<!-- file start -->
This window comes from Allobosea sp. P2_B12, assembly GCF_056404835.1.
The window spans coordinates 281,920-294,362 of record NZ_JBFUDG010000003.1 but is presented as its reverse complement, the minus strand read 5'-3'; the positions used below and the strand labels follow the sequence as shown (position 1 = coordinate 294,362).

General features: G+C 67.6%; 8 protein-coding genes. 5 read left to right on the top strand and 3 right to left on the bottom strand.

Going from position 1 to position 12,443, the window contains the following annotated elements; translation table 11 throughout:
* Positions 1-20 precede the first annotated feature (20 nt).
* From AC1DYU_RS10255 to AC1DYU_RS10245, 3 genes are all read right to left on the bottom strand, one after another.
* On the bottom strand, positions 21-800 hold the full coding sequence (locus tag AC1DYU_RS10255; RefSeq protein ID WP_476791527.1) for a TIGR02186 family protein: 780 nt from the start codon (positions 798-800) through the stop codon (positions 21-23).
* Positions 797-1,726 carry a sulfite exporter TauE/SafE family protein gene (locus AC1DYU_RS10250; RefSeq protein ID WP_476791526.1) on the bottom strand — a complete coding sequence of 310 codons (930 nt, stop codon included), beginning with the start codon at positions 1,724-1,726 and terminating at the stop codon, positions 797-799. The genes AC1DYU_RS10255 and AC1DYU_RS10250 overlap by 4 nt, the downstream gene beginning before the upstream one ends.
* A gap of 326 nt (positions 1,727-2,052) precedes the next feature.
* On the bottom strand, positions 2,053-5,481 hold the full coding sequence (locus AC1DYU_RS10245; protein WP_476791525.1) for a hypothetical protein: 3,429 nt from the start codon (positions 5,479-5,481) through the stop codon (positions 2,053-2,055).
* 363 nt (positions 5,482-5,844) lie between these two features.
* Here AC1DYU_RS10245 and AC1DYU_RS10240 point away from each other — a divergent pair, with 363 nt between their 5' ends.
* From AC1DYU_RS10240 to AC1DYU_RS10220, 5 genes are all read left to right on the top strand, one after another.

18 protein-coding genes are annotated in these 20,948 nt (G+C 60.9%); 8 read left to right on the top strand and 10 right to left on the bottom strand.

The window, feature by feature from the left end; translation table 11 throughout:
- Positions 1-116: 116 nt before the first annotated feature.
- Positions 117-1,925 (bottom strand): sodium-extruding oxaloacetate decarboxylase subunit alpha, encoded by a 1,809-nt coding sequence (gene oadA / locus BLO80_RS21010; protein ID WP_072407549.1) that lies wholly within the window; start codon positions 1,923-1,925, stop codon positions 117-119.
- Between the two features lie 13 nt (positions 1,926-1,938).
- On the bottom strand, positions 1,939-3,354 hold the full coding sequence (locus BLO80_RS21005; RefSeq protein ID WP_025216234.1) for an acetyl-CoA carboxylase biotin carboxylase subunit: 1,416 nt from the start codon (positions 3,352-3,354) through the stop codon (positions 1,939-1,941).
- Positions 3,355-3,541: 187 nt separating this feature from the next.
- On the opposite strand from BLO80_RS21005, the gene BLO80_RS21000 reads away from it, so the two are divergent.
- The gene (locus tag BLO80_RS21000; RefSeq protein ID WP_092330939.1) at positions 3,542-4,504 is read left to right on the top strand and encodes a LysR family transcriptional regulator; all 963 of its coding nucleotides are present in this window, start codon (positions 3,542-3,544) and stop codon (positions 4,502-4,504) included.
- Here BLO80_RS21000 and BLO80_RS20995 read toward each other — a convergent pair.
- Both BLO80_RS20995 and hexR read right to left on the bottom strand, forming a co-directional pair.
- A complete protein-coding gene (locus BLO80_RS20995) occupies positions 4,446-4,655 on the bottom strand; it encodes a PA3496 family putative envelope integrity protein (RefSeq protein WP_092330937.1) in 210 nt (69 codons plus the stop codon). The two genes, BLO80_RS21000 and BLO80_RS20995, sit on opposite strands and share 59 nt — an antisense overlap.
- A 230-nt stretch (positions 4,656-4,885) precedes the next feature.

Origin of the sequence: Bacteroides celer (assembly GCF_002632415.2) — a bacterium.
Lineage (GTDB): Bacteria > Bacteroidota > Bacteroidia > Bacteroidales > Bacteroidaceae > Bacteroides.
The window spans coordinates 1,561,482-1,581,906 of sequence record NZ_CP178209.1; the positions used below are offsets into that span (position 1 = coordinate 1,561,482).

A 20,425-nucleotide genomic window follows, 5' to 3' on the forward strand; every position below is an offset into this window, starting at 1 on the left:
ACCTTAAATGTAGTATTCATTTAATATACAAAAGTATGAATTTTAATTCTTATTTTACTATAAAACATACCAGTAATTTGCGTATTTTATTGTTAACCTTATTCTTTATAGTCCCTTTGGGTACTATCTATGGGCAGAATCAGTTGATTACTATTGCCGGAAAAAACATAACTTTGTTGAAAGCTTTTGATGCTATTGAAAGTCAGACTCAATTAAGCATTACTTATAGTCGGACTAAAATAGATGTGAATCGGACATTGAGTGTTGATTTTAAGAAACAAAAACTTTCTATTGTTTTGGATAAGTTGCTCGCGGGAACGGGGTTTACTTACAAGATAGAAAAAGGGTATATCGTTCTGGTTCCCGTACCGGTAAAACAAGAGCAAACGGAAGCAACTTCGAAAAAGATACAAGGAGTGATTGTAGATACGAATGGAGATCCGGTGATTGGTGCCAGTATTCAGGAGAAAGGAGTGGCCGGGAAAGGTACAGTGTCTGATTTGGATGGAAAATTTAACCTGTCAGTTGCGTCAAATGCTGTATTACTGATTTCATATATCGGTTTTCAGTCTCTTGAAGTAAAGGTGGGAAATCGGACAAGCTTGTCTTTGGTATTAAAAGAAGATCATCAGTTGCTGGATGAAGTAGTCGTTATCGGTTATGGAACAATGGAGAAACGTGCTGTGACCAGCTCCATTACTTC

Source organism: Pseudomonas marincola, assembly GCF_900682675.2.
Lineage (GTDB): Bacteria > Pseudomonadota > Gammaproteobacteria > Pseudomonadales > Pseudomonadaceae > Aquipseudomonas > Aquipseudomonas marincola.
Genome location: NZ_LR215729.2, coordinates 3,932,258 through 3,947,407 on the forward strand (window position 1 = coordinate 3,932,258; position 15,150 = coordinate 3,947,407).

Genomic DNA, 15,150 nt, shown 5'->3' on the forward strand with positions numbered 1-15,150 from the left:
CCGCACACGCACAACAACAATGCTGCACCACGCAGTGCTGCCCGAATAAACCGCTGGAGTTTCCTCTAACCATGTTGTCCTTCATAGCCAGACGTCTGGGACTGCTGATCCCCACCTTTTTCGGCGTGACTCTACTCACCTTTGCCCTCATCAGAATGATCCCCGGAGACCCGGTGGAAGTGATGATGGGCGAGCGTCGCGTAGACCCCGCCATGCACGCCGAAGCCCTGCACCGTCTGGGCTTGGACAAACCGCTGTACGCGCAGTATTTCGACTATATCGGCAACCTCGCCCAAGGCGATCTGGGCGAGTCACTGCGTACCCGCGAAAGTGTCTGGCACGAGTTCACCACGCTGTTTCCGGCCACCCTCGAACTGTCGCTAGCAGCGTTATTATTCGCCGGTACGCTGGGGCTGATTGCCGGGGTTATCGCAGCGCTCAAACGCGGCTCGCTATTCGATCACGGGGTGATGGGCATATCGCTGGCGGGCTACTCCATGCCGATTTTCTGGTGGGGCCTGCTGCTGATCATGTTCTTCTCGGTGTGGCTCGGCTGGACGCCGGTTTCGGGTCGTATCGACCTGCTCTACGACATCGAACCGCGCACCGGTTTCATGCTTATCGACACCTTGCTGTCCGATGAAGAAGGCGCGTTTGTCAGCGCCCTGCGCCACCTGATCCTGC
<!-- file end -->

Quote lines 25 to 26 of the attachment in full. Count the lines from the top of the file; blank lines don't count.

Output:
- A complete protein-coding gene (locus BLO80_RS20995) occupies positions 4,446-4,655 on the bottom strand; it encodes a PA3496 family putative envelope integrity protein (RefSeq protein WP_092330937.1) in 210 nt (69 codons plus the stop codon). The two genes, BLO80_RS21000 and BLO80_RS20995, sit on opposite strands and share 59 nt — an antisense overlap.
- A 230-nt stretch (positions 4,656-4,885) precedes the next feature.